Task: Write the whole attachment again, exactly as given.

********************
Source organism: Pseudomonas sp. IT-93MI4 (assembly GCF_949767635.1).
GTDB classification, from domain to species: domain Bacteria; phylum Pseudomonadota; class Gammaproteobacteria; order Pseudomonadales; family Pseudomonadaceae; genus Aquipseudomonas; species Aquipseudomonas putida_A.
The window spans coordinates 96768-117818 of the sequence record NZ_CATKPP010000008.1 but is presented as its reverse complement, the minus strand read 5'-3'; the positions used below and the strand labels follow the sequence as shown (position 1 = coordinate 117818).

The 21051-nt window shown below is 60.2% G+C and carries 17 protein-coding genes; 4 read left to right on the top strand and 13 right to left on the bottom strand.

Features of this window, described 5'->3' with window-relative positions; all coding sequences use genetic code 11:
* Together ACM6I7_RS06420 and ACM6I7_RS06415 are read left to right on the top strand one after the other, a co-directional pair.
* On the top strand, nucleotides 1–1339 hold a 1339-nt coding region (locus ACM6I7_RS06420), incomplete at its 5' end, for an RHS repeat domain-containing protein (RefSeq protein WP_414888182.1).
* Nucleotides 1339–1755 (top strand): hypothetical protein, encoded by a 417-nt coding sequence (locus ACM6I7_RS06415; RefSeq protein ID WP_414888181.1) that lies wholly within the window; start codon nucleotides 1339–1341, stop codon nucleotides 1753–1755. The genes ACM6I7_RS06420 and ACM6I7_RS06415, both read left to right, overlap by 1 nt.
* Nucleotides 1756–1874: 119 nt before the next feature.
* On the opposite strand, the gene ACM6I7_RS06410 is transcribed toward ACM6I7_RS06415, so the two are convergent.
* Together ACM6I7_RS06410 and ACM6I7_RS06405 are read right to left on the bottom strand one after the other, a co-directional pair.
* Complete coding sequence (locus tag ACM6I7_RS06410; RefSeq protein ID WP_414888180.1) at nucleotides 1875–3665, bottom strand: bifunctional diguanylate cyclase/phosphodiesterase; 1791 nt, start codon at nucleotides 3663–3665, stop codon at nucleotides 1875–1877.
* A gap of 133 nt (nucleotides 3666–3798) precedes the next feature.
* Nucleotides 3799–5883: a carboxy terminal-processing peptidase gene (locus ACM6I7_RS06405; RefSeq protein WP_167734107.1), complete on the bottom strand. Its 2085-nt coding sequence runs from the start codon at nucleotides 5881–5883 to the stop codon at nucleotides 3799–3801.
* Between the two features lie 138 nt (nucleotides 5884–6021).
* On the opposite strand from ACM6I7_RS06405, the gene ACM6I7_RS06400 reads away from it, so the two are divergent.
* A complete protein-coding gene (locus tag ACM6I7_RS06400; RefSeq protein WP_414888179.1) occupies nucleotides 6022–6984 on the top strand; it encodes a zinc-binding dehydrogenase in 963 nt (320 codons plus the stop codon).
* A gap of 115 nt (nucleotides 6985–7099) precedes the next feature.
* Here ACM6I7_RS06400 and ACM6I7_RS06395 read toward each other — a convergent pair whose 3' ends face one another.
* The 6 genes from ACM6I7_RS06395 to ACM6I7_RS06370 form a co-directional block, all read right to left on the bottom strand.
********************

Source organism: Pseudomonas sp. IT-93MI4 (assembly GCF_949767635.1).
GTDB classification, from domain to species: domain Bacteria; phylum Pseudomonadota; class Gammaproteobacteria; order Pseudomonadales; family Pseudomonadaceae; genus Aquipseudomonas; species Aquipseudomonas putida_A.
The window spans coordinates 96768-117818 of the sequence record NZ_CATKPP010000008.1 but is presented as its reverse complement, the minus strand read 5'-3'; the positions used below and the strand labels follow the sequence as shown (position 1 = coordinate 117818).

The 21051-nt window shown below is 60.2% G+C and carries 17 protein-coding genes; 4 read left to right on the top strand and 13 right to left on the bottom strand.

Features of this window, described 5'->3' with window-relative positions; all coding sequences use genetic code 11:
* Together ACM6I7_RS06420 and ACM6I7_RS06415 are read left to right on the top strand one after the other, a co-directional pair.
* On the top strand, nucleotides 1–1339 hold a 1339-nt coding region (locus ACM6I7_RS06420), incomplete at its 5' end, for an RHS repeat domain-containing protein (RefSeq protein WP_414888182.1).
* Nucleotides 1339–1755 (top strand): hypothetical protein, encoded by a 417-nt coding sequence (locus ACM6I7_RS06415; RefSeq protein ID WP_414888181.1) that lies wholly within the window; start codon nucleotides 1339–1341, stop codon nucleotides 1753–1755. The genes ACM6I7_RS06420 and ACM6I7_RS06415, both read left to right, overlap by 1 nt.
* Nucleotides 1756–1874: 119 nt before the next feature.
* On the opposite strand, the gene ACM6I7_RS06410 is transcribed toward ACM6I7_RS06415, so the two are convergent.
* Together ACM6I7_RS06410 and ACM6I7_RS06405 are read right to left on the bottom strand one after the other, a co-directional pair.
* Complete coding sequence (locus tag ACM6I7_RS06410; RefSeq protein ID WP_414888180.1) at nucleotides 1875–3665, bottom strand: bifunctional diguanylate cyclase/phosphodiesterase; 1791 nt, start codon at nucleotides 3663–3665, stop codon at nucleotides 1875–1877.
* A gap of 133 nt (nucleotides 3666–3798) precedes the next feature.
* Nucleotides 3799–5883: a carboxy terminal-processing peptidase gene (locus ACM6I7_RS06405; RefSeq protein WP_167734107.1), complete on the bottom strand. Its 2085-nt coding sequence runs from the start codon at nucleotides 5881–5883 to the stop codon at nucleotides 3799–3801.
* Between the two features lie 138 nt (nucleotides 5884–6021).
* On the opposite strand from ACM6I7_RS06405, the gene ACM6I7_RS06400 reads away from it, so the two are divergent.
* A complete protein-coding gene (locus tag ACM6I7_RS06400; RefSeq protein WP_414888179.1) occupies nucleotides 6022–6984 on the top strand; it encodes a zinc-binding dehydrogenase in 963 nt (320 codons plus the stop codon).
* A gap of 115 nt (nucleotides 6985–7099) precedes the next feature.
* Here ACM6I7_RS06400 and ACM6I7_RS06395 read toward each other — a convergent pair whose 3' ends face one another.
* The 6 genes from ACM6I7_RS06395 to ACM6I7_RS06370 form a co-directional block, all read right to left on the bottom strand.